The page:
- A JAVA Interactive Tutorial

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For any two bodies interacting via a force acting along the line
connecting them, **the line
joining the two bodies sweeps equal areas in equal times. **
The gravitational force is one such force.

This is the modern formulation of Kepler's second law. For a
historical perspective of the work of Johannes Kepler and Tycho Brahe
(whose careful observation of the motion of Mars were used by Kepler to deduce the law above as well as two other laws)
click here.

Suppose these two bodies are the Sun and a planet (see the "applet"
in the separate window). First, let us test your intuition. From Kepler's first law, we
know that: **the orbit of a planet around the Sun is an ellipse
**. In the panel of the applet window, choose an eccentric orbit, that is one
in which one of the semiaxis is much bigger than the other, by adjusting the **Eccentricty** slider,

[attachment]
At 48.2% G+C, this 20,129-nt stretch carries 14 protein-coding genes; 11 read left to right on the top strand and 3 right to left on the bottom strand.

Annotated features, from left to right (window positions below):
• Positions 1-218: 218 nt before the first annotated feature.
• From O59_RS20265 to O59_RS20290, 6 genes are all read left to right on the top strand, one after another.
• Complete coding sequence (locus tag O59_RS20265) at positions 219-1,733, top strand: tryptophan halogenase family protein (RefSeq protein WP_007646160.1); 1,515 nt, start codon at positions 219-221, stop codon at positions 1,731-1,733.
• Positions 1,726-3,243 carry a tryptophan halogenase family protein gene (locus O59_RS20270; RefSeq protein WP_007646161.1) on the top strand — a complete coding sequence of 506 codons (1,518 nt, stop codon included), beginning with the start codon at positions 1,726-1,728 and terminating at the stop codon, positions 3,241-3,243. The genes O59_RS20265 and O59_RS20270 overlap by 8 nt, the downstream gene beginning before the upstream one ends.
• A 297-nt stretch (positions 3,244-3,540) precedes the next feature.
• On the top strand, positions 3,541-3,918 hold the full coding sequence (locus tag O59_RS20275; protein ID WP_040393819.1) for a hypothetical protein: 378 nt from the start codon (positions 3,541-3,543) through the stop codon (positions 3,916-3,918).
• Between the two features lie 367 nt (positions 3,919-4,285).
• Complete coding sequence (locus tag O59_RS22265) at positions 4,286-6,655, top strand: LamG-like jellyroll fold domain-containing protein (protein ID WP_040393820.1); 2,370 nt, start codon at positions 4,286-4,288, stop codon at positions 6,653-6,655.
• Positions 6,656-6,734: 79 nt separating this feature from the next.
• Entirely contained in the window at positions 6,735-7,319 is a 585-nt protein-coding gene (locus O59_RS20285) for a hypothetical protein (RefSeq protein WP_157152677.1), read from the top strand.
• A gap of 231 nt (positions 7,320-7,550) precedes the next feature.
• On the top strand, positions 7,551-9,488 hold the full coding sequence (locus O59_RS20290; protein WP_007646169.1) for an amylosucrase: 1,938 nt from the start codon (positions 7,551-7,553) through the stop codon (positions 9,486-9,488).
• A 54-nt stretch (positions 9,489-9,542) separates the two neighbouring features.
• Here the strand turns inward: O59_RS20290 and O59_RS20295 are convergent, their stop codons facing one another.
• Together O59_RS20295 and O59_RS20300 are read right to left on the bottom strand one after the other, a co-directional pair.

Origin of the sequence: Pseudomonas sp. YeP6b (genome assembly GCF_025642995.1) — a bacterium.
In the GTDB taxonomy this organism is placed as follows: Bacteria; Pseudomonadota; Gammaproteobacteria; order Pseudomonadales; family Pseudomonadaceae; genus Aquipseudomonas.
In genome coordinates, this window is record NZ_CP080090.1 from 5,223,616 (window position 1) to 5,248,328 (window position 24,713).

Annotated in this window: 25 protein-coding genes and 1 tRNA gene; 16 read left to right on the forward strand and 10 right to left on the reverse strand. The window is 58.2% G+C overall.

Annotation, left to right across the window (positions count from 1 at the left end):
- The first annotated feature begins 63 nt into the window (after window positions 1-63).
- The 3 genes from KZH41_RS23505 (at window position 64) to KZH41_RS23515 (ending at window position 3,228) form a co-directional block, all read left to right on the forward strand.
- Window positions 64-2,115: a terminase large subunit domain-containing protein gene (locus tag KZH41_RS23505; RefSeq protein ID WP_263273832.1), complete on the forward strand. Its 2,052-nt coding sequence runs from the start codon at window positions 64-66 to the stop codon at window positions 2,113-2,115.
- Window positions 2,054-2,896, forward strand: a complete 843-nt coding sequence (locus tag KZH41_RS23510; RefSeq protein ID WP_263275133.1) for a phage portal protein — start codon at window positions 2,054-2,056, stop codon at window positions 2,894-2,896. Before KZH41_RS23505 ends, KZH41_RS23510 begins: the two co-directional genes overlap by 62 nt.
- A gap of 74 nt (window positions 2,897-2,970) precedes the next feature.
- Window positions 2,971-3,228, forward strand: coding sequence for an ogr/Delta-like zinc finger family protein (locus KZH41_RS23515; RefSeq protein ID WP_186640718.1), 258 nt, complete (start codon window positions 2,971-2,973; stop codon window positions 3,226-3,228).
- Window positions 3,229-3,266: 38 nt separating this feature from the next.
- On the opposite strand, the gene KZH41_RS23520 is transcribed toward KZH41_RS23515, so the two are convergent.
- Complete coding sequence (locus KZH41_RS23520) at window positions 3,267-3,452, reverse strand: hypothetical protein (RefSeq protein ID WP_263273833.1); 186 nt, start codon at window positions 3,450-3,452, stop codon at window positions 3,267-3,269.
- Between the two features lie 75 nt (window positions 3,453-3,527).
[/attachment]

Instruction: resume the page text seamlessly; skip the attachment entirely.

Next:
and then pressing **Submit**.

**Question** If Kepler's second law holds, do you
think that the speed of the planet will be constant along its orbit
around the Sun?

Now run the "applet" (press **Continue**)
and watch for the motion of the planet (Don't touch the other buttons yet). Does it
have constant speed? If not, where along the orbit is it slower/faster?
Pressing **Show Velocity** will display a green arrow which indicates
the direction, and magnitude of the velocity.

Do you need help in running the applet? | |

Let us now test Kepler's second law. Press the

For a strongly elliptic orbit, it is hard to visually verify that equal areas are swept in equal times; but the panel gives you the actual areas swept. As you can see, they are the same.

Now adjust the parameters of the orbit and press

Last modified . Written by David McNamara and Gianfranco Vidali . Department of Physics, Syracuse University. This project was partially supported by a NSF- Curriculum Course Development Grant.